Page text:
Report: Dearborn second on terrorist watch list

(DEARBORN, MI) — The Detroit suburb of Dearborn, with a population of 96,000 people, has more residents on the federal government’s terrorist watch list than any city in the United States other than New York, according to a report released Tuesday.

The Intercept, an online news site that investigates national security issues, reported Dearborn’s standing based on leaked intelligence documents. The Associated Press reported on the same documents last week, but did not include the Dearborn information.

The Intercept reports Dearborn’s large Muslim population likely accounts for the city’s high number of residents on the terrorist watch list. The Top 5 cities on the list, according to the leaked documents, include:

1. New York City
2. Dearborn 
3. Houston 
4. San Diego 
5. Chicago

“Given that there has not been a Dearborn resident who has ever committed an act of terrorism in the homeland, nor any significant pattern of residents being involved in international terrorism, we have serious concerns that federal law enforcement views Dearborn as a suspect community primarily based on its Arab and Muslim demographics,” said CAIR-MI Executive Director Dawud Walid.

“Such a disparity suggests that the Arab-American community has been disproportionality and unfairly targeted for inclusion on terrorist watch lists,” the Arab Civil Rights League said in a statement.

Local Arab American leaders are now calling for a Congressional investigation into the reports.

Read “The Intercept” article here.

Lebanese-American becomes Good Morning America anchor

(NEW YORK, NY) — Lebanese-American journalist Paula Faris was promoted to become Good Morning America‘s weekend anchor for ABC News, effective August 8 in New York, replacing outgoing anchor Bianca Golodryga.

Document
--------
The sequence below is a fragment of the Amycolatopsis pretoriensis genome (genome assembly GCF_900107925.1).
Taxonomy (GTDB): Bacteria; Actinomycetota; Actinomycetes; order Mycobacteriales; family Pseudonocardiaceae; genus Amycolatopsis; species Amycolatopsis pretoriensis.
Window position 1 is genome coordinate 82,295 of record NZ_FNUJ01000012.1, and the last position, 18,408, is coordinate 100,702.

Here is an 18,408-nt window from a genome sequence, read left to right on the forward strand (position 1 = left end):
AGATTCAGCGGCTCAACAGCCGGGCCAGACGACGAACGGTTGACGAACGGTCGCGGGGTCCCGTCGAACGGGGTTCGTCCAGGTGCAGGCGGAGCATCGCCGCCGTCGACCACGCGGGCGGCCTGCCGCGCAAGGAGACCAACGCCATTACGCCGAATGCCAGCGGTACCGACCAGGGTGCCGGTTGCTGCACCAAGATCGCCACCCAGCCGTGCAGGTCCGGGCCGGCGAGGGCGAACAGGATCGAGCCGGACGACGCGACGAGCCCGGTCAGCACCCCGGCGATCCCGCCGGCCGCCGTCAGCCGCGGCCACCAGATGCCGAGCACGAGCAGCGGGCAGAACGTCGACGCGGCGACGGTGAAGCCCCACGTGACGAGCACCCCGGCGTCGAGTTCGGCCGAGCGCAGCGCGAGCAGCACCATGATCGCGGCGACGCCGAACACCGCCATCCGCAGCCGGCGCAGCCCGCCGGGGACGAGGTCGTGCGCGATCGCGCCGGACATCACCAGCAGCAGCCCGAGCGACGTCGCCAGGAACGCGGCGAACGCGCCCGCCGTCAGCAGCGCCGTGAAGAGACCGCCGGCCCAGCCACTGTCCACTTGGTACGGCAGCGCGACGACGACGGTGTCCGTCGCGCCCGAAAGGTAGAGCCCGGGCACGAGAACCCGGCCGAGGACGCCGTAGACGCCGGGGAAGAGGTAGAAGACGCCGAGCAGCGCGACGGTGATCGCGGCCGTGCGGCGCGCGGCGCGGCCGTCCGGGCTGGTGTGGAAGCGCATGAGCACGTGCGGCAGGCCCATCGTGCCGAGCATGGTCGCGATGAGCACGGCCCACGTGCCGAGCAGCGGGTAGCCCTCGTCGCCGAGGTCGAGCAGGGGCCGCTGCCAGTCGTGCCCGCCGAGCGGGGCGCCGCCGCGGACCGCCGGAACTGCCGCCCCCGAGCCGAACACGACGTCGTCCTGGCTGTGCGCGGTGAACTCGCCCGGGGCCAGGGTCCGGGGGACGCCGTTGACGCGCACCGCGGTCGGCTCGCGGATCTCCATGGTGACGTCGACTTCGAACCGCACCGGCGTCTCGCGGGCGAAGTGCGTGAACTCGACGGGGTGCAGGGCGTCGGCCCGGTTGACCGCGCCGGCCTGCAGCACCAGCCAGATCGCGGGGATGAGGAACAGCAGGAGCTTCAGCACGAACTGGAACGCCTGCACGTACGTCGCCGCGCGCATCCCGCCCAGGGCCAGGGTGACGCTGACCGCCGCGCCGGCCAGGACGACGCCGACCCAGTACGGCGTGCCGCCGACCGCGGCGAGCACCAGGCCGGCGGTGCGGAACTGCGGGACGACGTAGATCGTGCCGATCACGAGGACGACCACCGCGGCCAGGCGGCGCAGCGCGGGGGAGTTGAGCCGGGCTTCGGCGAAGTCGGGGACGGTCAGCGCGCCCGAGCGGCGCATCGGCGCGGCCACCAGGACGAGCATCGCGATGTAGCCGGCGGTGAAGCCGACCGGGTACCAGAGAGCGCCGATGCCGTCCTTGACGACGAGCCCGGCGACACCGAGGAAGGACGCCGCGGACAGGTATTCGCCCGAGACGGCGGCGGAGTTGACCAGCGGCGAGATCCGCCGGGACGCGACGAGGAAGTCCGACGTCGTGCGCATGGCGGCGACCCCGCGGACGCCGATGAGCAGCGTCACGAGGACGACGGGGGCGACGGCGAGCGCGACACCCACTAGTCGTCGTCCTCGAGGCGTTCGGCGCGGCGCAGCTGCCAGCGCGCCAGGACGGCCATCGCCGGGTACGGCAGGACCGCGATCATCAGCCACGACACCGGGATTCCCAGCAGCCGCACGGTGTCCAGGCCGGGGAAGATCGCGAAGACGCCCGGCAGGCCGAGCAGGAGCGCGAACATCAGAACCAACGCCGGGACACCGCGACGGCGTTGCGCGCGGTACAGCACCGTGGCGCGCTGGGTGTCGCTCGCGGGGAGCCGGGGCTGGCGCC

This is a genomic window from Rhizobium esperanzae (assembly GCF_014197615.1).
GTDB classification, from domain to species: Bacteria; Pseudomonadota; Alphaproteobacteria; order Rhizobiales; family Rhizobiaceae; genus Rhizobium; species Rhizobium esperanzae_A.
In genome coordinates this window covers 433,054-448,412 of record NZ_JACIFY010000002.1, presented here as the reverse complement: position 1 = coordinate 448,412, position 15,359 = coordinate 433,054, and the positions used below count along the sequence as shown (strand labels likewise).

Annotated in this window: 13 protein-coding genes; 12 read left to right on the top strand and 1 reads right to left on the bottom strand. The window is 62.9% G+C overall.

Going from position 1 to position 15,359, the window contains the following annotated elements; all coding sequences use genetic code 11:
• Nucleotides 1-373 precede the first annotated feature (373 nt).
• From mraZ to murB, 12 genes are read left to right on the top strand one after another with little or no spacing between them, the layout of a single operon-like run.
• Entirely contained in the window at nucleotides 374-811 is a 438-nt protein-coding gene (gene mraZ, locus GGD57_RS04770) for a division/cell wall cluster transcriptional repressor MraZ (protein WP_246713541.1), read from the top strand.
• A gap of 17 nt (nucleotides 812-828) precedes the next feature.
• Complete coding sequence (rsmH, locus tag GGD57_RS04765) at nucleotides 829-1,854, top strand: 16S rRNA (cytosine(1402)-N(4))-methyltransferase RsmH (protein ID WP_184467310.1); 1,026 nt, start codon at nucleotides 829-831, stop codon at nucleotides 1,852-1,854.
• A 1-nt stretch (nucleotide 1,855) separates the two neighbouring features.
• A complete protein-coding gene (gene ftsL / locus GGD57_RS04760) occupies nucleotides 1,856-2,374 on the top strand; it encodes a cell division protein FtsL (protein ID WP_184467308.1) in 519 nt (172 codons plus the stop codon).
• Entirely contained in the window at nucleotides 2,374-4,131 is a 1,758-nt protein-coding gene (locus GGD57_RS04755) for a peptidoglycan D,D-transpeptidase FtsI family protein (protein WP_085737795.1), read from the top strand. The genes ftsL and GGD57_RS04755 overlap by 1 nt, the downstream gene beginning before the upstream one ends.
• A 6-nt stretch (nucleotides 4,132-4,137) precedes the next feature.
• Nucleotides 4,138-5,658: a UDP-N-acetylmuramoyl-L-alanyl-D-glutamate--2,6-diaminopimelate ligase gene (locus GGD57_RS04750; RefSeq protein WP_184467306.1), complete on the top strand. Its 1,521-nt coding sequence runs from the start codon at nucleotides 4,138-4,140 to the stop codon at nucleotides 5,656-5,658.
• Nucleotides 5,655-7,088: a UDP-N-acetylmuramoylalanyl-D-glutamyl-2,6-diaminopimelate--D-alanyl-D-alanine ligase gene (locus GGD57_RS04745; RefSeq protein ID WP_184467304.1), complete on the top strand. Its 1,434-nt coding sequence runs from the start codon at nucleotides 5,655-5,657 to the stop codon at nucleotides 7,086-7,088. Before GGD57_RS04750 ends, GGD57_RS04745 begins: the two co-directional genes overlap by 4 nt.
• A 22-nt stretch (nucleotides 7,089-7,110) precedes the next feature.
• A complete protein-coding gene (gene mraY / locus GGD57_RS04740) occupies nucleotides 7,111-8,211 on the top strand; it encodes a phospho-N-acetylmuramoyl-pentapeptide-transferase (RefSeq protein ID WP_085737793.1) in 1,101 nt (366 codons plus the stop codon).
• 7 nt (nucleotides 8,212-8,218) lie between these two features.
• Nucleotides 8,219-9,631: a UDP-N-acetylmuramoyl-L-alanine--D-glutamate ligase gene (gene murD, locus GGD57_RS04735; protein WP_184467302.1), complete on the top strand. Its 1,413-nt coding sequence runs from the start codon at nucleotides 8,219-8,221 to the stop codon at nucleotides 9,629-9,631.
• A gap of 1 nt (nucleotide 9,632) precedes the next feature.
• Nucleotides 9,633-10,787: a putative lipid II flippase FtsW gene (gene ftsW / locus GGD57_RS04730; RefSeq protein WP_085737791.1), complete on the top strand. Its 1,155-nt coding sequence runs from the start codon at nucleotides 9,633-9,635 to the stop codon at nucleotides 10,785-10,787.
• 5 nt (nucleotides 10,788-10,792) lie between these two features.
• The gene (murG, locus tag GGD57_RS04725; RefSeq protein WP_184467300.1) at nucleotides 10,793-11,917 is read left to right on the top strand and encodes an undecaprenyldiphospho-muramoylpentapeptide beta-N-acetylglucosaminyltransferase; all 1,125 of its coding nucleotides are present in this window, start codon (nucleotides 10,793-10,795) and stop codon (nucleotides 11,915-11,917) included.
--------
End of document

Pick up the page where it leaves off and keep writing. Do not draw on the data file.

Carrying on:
Paula-Faris-FamilyFaris, whose father is of Lebanese descent, recently gained exposure as ABC’s reporter at the World Cup in Brazil. Prior to that, she was the network’s World News Now anchor, after joining ABC from NBC Chicago in 2012.

ABC News President James Goldston called Faris “a terrific broadcaster” in his announcement in late July.

Faris will join current co-anchor Dan Harris every Saturday and Sunday morning.

The granddaughter of Lebanese immigrants, Faris met her husband John Krueger while at Cedarville University. They married in 2000 and currently have three children.

Faris, who is 36 years old, was born and raised in Jackson, Michigan. Her family still resides in the area.

“We are just so proud and excited for her,” her mother, Carol Faris, told MLive. “When she told my husband and myself the news of her offer, we were speechless.”

Send your congratulations to Paula Faris on her official Facebook page.

Beirut street named after Said Akl


(BEIRUT, LEBANON) — Marking his 103rd birthday, the Beirut Municipality named a street after famed Lebanese poet and writer Said Akl. The ceremony at the Sioufi Garden in Achrafieh unveiled the street and memorial plaque that read, “Said Akl Street, a century of giving, creativity, (and) honest nationalism.”109065381

Born in 1911 in the Bekaa town of Zahle, Akl was a staunch advocate of Lebanese nationalism and the Lebanese language.

Akl wrote plays, epics, lyrics, and poems starting in 1935, after his first theatrical work was published in Arabic.

“Said Akl paved roads for poetry, which he took to a whole new level,” Culture Minister Raymond Areiji said during the event. “He prides himself with Lebanon, he adored Damascus, he is the resistant fighter who taught us how to belong to Jerusalem. A hundred and three years of love, glory and worship of Lebanon. A hundred and three years, and he still produces poetry and writing.”

Akl was unable to attend the ceremony, but recorded an audio message saying he hopes to see Lebanon “return to its glory.”

Areiji also thanked Notre Dame University-Louaize and the Beirut Municipality for taking the initiative to honor the poet.

‘World’s first Lebanese vodka’ prepares to launch


(BEIRUT, LEBANON) — Created by R. Adam Aboulhosn, J2 vodka is a wheat-based spirit planned to launch in August this year.

Though J2 claims to be a Lebanese brand, the spirit is actually distilled and bottled in Poland using natural spring water from Lebanon.

Aboulhosn said that he believed their was a gap in the market for a local Lebanese vodka brand discovering that 1.2 million litres of vodka had been imported into Lebanon in 2010.

“We decided to produce J2 in a country with a centuries-old history of making vodka: Poland,” Aboulhosn told The Daily Star Lebanon.

“We used a combination of Lebanese ingredients, such as our distinctive snowmelt water, alongside Poland’s golden wheat-distilled ethanol, which is arguably the finest in the world.”